Four-seed success

There’s a story on this going in Thursday’s special section, but there’s one interesting stat that pops out about the NCAA tournament recently: No. 4 seeds have had their fair share of success in reaching the Frozen Four.

Since 2009, No. 4 seeds have reached the Frozen Four at double the frequency of No. 2s or No. 3s. Top seeds have been the most successful at reaching the Frozen Four.

Why is that? It’s tough to peg any reason other than the increased parity in the game, which leads to uncertainty in the tournament.

You can see the change in the NCAA tournament if you look at Frozen Four participants by seed. Let’s start by looking at 2003, when the NCAA started going with the current, 16-team setup.

Frozen Four participants by seed from 2003-05

No. 1 seeds — 8
No. 2 seeds — 3
No. 3 seeds — 1
No. 4 seeds — 0

As you can see, at first, the higher seeds dominated as you would expect. Then, in 2007, things started to change.

Frozen Four participants by seed from 2006-08

No. 1 seeds — 3
No. 2 seeds — 3
No. 3 seeds — 5
No. 4 seeds — 1

Through the first six years of the current setup, only a single No. 4 seed reached the tournament. In the last six years, six have made it.

Frozen Four participants by seed since 2009

No. 1 seeds — 12
No. 2 seeds — 3
No. 3 seeds — 3
No. 4 seeds — 6

7 thoughts on “Four-seed success

  1. It could just be a statistical anomaly due to a small sample size. If you add up all of the years in the current format, you get 23, 9, 9, 7. There has been a fairly even distribution of frozen four appearances between the 2-4 seeds. This suggests that number 1 seeds have just under a 50% chance of making the frozen 4, and 2-4 seeds have an equal shot at just under a 20% chance.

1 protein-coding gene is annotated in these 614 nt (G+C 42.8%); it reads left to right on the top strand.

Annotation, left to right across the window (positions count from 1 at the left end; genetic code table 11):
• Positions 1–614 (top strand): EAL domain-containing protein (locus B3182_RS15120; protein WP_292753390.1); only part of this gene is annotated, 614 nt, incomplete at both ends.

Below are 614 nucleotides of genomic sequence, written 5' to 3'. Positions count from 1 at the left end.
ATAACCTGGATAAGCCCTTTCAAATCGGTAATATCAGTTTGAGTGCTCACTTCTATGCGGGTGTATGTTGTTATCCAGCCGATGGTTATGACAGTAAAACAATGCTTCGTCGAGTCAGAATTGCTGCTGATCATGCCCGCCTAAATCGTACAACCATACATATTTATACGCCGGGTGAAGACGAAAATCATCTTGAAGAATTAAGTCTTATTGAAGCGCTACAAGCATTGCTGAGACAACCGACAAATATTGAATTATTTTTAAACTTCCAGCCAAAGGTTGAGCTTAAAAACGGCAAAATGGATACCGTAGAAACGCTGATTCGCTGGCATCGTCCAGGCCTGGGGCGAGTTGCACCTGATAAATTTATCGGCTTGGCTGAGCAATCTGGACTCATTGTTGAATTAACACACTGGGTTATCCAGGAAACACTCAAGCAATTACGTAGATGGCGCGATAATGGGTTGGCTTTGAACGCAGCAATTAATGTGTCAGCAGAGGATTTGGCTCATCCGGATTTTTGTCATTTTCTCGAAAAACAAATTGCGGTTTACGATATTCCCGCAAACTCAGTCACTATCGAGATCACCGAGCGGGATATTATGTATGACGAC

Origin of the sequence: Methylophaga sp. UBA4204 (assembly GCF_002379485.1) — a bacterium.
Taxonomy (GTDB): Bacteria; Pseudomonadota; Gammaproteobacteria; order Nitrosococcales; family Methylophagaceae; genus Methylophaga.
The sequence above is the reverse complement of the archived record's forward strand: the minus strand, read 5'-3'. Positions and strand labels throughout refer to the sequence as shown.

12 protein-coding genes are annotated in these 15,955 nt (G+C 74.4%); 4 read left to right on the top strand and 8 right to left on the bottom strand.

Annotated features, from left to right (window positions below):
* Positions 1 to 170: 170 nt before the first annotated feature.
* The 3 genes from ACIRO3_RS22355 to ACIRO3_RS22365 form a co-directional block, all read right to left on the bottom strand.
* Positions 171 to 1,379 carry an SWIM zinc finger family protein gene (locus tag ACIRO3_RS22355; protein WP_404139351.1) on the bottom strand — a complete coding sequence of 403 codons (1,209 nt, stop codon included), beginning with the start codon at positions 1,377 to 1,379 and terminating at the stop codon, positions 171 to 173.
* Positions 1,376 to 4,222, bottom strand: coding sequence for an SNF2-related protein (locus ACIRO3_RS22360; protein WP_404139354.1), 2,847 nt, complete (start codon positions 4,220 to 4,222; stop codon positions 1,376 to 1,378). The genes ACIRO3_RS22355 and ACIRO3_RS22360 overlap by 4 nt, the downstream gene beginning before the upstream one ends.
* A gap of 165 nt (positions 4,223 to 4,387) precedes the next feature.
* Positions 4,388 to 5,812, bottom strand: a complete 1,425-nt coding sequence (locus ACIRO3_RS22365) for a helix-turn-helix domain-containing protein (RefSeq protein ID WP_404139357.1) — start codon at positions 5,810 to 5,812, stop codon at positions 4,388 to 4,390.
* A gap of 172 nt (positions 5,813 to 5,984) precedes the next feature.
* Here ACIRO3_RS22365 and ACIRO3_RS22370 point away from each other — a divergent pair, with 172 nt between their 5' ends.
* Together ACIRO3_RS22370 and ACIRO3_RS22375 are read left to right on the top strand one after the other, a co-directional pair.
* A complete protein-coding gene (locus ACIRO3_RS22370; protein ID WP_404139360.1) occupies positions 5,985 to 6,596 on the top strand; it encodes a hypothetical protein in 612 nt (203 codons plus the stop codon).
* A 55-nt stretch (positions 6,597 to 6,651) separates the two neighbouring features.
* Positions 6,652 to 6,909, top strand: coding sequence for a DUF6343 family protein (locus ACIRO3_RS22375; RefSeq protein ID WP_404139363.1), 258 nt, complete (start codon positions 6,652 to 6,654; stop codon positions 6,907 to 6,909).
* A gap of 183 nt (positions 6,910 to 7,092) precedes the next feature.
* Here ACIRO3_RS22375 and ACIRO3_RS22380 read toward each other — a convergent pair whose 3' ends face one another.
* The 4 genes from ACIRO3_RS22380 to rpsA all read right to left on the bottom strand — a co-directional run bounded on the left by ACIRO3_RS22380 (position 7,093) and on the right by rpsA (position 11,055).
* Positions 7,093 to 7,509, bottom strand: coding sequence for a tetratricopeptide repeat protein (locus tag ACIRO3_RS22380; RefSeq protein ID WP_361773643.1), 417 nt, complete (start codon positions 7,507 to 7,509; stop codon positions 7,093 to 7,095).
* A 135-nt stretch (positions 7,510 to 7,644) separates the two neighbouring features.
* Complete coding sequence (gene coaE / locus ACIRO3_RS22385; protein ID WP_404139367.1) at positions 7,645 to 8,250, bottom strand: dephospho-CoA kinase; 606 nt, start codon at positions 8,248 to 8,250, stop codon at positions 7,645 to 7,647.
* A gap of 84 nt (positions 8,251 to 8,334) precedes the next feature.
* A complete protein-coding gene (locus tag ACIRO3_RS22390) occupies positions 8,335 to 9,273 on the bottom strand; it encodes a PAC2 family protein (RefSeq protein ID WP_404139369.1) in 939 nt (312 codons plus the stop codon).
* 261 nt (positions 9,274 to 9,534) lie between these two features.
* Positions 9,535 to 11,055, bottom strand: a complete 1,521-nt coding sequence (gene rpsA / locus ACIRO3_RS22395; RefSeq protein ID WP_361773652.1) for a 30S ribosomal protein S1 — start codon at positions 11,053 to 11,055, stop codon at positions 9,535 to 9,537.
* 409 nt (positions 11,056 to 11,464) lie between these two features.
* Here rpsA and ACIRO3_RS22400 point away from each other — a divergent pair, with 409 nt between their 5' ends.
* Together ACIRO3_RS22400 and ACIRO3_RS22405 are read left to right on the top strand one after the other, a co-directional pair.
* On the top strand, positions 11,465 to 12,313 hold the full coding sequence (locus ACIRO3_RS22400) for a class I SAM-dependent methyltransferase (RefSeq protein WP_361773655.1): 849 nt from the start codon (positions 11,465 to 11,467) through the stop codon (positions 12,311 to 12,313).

2. There is a difference Brad. But, with such a small sample size I don’t think the predictive value will be very high. Meaning? It’s an interesting factoid, but it has little statistical value in terms of predicting which ranking will ultimately win the NC. Honestly, if we beat MN, this year will be a huge success regardless of the championship game results.

    • Pretty sure Brad didn’t write anything about predicting the NC winner. Simply that #2-4 are making the Frozen Four and that #4 seeds are doing it at a higher rate than when the current format began. Why do some people have to read more into what is written and nit-pick everything?

  3. An interesting trend, and I think the change in perception that has gone along with it where the #1 vs #4 seed game no longer feels like a foregone conclusion. I can’t see the trend reversing back any time soon. The #4 seed success is even more remarkable because it includes the usually out-manned AHA representative.

  4. Parity in college hockey seems to coincide with the surge in US hockey at about the same time, based on World Junior and Olympic results. Maybe better quality of US players, and better numbers of quality US players, is what is driving parity.

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